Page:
The Simpsons needs to die. Let it die, Fox. I know you don’t have any other shows worth watching, but just give it up. The Simpsons isn’t funny anymore. It’s a travesty and a violation of the early series, which were iconic, unmissable television. Let the cast go. Stop producing The Simpsons. Please.
Runners-up: Family Guy, South Park
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18 responses to “The Alternate Universe Emmys

  1. I miss Doakes, it was fun watching him try to trip up Dexter. Dexter’s sister on the other hand – dear god.

    • Really? You don’t like Debra? I sort of like weird, hot, awkward girls. She has a sort of charm. What I want to know is why Dexter doesnt ever consider killing LaGuerta. She’s so.goddamn.annoying.

      • I haven’t watched the show after the season with Johnny Lee Miller in it – maybe Debra improves as a character.

        From what I’ve seen she’s just kind of boring, repetitive and therefore annoying whenever she appears. Constantly angry but on the verge of tears are the only emotions she seems to express. Kind of de-humanising actually; like she doesn’t come across as a real human being, rather, just a twisted idea of a human being. Maybe that’s the point – maybe that’s the way Dexter sees other people as most of the characters in the show are paper thin. It doesn’t make for amazing television when Dexter is really the only significantly interesting character in the show though.

        • Yeah I think that is a problem with the show. Dexter is the most, um, sympathetic of the characters. Compared to him actual people with their irrationalities and stuff seem a bit…mawkish?

  2. I think Sgt. Doakes earns his spot as one of the tv’s greatest nemeses purely for the tangible tension you can feel between him and dexter throughout his screen time. Also, for this:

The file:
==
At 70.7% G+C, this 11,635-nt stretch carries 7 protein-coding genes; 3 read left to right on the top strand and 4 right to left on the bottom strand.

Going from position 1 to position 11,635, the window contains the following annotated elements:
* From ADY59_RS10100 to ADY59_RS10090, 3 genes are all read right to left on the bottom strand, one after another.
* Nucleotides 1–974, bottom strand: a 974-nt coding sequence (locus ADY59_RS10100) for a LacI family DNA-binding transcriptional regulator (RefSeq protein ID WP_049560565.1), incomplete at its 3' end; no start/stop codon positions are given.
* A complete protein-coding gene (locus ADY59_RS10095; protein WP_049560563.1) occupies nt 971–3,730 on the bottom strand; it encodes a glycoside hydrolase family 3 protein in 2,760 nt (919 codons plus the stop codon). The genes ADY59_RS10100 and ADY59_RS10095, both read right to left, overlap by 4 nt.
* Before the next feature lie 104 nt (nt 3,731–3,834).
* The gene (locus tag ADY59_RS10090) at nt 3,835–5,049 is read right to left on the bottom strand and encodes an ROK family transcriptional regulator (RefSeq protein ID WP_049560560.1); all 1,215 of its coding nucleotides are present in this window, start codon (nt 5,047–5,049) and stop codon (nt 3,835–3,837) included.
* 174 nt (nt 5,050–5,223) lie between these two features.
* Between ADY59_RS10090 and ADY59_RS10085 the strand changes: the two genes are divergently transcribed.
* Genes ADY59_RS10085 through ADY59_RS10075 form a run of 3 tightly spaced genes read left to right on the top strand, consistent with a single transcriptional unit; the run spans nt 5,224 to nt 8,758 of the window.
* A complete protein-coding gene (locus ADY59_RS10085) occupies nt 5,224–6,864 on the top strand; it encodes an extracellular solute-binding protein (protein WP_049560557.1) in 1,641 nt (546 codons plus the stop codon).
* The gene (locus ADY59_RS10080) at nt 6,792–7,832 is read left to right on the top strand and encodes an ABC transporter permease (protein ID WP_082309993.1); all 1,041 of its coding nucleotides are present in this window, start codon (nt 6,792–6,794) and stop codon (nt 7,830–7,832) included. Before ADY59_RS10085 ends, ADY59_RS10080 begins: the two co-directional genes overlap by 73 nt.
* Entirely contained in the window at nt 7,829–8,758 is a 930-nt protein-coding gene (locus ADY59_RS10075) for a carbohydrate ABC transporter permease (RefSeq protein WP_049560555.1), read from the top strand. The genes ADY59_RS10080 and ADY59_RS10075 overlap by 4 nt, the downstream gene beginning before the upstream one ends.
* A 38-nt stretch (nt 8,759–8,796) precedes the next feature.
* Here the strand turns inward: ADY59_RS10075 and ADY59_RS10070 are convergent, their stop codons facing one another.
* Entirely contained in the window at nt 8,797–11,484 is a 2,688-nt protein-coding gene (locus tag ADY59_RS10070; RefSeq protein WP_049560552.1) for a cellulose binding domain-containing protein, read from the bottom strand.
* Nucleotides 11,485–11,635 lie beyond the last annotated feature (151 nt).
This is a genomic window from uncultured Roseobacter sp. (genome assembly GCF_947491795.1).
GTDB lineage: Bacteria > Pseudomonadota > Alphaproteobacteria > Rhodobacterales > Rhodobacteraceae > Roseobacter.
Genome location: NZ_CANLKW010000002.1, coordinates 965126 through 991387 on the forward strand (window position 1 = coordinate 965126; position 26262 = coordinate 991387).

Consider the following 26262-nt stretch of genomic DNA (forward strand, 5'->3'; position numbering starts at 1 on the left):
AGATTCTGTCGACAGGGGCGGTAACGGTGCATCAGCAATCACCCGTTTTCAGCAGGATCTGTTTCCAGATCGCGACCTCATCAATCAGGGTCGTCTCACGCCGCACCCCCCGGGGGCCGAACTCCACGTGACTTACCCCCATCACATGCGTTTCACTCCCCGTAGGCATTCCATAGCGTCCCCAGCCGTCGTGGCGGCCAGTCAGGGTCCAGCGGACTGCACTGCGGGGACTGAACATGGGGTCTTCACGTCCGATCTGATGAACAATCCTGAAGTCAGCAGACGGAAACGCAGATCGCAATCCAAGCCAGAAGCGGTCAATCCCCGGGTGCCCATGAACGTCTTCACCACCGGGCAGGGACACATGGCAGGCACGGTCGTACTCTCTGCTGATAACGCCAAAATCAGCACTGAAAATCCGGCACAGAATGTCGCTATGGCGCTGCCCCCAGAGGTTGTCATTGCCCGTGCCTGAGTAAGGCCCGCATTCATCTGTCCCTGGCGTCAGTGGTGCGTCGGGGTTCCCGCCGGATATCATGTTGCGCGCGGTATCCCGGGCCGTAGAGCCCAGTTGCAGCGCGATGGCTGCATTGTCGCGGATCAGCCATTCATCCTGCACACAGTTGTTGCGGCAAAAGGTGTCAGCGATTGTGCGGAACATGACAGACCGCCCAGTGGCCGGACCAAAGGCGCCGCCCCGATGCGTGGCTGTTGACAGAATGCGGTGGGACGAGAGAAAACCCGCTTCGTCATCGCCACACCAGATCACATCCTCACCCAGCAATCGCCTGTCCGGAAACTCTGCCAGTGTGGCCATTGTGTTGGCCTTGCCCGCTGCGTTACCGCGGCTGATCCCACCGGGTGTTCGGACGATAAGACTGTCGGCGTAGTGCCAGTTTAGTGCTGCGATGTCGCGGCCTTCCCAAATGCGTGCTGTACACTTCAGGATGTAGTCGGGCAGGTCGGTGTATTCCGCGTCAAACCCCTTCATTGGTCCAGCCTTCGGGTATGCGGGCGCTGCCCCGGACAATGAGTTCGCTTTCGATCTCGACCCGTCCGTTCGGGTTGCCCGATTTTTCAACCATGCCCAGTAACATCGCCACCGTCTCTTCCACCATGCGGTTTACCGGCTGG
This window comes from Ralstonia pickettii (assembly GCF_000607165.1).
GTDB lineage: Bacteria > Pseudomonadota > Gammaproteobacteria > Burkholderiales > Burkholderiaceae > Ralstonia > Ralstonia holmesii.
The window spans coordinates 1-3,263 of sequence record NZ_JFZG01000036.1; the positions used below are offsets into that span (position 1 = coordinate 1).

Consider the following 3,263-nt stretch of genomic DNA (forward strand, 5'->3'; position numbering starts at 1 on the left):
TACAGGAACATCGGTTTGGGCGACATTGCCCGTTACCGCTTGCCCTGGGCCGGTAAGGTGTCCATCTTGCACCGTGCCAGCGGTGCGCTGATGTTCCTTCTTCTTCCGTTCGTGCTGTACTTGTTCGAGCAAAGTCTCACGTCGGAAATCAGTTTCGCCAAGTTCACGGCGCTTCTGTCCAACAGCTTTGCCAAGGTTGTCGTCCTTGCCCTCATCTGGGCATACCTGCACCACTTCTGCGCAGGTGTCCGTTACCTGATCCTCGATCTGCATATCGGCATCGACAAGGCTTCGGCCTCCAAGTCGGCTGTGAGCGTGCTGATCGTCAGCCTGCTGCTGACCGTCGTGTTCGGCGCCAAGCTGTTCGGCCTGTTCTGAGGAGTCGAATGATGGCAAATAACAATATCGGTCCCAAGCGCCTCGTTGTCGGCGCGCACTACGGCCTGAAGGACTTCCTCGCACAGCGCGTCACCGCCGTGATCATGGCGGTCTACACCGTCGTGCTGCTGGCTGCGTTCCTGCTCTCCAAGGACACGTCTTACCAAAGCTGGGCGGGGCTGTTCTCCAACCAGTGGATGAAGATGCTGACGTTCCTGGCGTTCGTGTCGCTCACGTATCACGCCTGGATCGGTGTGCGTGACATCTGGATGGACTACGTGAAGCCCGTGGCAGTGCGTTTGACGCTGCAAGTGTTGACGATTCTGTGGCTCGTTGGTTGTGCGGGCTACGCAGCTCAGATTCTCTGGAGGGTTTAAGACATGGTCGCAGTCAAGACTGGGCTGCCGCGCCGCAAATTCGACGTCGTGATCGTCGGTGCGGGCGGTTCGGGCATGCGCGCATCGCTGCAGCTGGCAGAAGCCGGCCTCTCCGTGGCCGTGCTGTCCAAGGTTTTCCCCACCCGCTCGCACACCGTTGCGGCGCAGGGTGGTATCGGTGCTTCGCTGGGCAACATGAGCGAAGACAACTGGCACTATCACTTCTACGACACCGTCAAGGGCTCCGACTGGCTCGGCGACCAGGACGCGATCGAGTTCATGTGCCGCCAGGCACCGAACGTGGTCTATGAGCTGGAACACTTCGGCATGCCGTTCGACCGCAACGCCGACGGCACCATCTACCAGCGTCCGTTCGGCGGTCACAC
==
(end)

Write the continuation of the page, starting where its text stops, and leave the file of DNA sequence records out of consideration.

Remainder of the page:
• Hahaha totally. It was a good feud, I’ll grant you that, but I genuinely preferred a serial killer to this guy. He was like every terrible bully in one, and was then apparently surprised that people thought he was a murderer…

      • I stopped watching them a long time ago. It is pitiful, just like you said, a drunk uncle at a wedding telling the same joke over and over.

          • Who knows? Maybe the original writers wanted more money and they replaced them with inexperienced ones. Or maybe the originals ran out of ideas. But, as long as they hold certain percentage of viewers, they keep them.

            Another thing that bugs me is when they start a really good show then go on hiatus forever. By the time they come back I’ve either lost interest or moved on to a different show. That happened to me with “Burn Notice”.

            • I never actually caught Burn Notice- is it good? They do this thing now in the UK with Doctor Who, where its divided into two half-seasons. Totally destroys any sense of buildup you might need to keep watching, so I see what you mean

              • It was good the first season. I never watched it after that because they took so long to come back and I think they changed the the time slot too.

                Doctor Who is hard to get over here. If you can get it at all, it’s always on very late or early in the morning and only sporadically.